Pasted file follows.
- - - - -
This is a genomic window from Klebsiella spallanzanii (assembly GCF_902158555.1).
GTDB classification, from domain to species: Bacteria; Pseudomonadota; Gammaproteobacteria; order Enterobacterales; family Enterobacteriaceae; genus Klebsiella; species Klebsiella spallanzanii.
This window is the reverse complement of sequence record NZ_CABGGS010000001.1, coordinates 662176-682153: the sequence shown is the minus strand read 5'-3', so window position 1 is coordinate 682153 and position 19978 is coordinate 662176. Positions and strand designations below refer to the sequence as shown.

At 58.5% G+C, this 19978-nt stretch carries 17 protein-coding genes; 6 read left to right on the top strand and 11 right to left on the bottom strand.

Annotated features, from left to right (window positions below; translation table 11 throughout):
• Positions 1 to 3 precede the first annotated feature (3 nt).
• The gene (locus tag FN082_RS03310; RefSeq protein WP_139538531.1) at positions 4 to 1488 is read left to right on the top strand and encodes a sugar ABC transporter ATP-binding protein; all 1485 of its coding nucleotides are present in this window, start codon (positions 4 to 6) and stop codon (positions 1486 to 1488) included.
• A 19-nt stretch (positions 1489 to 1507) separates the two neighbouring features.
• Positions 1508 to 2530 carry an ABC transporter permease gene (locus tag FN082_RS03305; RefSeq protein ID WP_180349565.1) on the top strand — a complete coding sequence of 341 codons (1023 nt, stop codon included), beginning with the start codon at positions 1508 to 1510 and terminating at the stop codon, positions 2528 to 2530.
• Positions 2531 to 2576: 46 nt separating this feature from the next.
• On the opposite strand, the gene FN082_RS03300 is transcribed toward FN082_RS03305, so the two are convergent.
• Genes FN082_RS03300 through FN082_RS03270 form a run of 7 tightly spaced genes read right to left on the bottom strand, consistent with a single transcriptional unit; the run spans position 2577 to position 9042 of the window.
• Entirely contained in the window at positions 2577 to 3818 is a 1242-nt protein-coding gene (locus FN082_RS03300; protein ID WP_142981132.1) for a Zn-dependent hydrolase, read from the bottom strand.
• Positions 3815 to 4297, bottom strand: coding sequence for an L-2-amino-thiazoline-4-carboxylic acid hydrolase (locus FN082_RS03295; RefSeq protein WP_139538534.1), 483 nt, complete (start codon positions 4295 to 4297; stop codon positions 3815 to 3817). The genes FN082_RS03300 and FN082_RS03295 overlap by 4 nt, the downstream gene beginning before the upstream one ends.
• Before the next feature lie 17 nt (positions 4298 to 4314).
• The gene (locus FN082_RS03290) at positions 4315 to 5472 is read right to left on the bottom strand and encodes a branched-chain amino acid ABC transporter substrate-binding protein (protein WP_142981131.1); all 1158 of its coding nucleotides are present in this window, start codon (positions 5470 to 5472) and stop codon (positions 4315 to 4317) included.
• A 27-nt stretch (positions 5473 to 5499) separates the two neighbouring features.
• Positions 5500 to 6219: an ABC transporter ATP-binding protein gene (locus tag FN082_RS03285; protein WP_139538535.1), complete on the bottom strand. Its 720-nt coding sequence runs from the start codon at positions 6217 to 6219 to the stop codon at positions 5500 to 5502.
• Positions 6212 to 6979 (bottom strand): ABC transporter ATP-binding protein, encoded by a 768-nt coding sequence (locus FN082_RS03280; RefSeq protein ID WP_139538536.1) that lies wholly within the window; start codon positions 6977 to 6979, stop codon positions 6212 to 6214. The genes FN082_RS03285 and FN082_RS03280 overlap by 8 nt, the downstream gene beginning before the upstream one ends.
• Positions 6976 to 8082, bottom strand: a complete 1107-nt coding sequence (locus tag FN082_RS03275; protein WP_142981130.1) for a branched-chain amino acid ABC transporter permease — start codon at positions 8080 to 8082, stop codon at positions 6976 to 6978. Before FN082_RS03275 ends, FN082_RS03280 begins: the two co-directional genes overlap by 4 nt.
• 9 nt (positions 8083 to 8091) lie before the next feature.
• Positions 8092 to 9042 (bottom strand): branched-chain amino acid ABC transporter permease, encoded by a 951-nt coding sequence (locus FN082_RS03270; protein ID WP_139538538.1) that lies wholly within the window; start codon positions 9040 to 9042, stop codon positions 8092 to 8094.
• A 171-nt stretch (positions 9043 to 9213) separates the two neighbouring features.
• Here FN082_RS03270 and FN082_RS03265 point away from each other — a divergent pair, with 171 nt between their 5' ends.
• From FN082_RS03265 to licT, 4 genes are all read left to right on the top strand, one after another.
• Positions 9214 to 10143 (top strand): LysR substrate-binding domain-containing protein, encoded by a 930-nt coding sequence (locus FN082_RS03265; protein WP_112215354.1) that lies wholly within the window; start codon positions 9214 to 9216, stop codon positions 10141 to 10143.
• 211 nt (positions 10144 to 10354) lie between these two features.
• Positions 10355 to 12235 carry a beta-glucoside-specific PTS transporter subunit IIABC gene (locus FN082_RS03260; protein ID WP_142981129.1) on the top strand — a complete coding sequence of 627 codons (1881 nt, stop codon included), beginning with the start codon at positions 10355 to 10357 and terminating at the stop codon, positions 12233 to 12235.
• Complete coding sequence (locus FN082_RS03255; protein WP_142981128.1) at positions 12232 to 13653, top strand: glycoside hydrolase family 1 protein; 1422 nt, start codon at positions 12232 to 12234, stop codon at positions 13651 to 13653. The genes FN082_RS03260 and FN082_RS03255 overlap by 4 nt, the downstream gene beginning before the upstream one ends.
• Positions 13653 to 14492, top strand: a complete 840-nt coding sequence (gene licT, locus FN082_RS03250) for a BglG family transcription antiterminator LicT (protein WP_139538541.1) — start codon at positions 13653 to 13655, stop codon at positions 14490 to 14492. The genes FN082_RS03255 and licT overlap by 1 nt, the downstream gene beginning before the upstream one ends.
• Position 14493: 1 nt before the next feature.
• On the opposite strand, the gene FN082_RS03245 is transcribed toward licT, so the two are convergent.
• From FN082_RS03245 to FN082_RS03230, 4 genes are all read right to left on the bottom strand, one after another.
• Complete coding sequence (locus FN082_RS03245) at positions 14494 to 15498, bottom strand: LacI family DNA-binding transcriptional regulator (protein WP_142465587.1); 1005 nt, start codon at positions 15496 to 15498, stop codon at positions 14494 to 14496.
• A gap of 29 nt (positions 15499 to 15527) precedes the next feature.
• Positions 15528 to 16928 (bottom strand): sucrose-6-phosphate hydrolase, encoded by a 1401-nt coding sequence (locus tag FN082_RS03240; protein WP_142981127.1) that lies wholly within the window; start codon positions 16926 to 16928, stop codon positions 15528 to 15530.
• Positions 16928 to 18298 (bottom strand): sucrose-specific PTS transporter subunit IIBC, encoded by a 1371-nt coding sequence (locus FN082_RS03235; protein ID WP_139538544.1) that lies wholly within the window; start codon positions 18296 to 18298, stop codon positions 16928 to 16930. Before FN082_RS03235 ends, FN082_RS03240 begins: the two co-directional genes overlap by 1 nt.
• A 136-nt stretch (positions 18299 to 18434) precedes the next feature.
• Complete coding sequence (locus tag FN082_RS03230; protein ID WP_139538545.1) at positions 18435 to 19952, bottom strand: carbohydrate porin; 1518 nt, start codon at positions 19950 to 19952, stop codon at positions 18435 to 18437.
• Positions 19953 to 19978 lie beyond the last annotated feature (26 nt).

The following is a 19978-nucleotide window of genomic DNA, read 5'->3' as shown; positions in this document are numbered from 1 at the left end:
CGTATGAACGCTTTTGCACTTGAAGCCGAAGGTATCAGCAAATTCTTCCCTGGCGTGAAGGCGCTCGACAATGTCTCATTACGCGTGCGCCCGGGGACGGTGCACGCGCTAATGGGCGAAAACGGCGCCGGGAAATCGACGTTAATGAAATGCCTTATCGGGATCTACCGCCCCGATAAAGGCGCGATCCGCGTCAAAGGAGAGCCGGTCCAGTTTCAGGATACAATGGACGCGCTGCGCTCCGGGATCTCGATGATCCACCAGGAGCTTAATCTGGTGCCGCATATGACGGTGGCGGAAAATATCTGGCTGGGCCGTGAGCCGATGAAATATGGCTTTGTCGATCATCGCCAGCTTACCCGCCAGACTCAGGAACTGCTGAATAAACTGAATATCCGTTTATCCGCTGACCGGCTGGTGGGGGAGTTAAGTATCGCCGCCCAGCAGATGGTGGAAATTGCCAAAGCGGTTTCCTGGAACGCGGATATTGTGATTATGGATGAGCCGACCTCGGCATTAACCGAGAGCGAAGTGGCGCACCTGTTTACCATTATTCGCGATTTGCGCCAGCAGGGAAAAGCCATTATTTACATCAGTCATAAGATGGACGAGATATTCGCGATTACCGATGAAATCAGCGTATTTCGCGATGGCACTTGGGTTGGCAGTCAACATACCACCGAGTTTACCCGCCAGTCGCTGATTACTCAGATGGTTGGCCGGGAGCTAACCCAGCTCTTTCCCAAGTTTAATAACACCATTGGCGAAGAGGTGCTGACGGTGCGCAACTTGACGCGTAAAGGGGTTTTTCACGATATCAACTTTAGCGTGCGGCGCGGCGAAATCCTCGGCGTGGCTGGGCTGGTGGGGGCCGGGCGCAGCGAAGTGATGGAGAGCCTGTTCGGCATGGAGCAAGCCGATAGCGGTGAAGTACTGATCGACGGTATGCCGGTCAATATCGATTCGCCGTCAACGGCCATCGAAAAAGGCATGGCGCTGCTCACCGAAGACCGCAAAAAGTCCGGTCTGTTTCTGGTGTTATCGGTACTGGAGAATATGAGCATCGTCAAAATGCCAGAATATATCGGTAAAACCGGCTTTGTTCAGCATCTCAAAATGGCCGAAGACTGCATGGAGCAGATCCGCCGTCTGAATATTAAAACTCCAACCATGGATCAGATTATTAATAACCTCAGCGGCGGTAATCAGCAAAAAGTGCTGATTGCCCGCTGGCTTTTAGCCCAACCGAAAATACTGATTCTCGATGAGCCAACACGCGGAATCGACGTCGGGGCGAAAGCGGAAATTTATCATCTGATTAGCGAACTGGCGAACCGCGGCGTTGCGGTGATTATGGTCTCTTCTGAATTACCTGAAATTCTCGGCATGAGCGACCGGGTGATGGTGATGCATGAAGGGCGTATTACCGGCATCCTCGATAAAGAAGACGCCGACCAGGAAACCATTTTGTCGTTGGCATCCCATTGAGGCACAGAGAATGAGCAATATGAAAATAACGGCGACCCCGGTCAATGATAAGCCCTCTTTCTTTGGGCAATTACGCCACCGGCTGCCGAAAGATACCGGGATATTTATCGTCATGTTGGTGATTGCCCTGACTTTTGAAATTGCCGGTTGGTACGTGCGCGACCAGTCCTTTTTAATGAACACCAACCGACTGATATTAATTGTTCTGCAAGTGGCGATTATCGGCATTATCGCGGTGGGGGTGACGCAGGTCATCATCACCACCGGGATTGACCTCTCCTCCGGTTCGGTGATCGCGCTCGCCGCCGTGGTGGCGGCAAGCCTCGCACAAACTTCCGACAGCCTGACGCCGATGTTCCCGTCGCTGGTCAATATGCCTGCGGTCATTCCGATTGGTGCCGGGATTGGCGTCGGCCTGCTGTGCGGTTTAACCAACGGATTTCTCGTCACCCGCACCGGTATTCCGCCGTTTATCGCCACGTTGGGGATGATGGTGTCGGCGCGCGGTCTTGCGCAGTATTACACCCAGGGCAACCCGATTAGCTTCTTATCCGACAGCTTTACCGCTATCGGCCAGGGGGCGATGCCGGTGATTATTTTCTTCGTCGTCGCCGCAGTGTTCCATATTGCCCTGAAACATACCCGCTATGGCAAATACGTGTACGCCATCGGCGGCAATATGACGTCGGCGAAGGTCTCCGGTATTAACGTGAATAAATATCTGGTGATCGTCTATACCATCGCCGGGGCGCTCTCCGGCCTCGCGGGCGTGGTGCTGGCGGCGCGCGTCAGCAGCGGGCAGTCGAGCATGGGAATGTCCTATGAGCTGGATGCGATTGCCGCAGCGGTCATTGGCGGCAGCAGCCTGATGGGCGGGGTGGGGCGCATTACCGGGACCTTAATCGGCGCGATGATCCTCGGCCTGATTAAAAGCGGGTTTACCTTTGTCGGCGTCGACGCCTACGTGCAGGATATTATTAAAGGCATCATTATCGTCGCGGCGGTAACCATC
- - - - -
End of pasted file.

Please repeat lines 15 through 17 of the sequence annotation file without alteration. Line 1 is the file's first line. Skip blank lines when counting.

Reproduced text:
• Before the next feature lie 17 nt (positions 4298 to 4314).
• The gene (locus FN082_RS03290) at positions 4315 to 5472 is read right to left on the bottom strand and encodes a branched-chain amino acid ABC transporter substrate-binding protein (protein WP_142981131.1); all 1158 of its coding nucleotides are present in this window, start codon (positions 5470 to 5472) and stop codon (positions 4315 to 4317) included.
• A 27-nt stretch (positions 5473 to 5499) separates the two neighbouring features.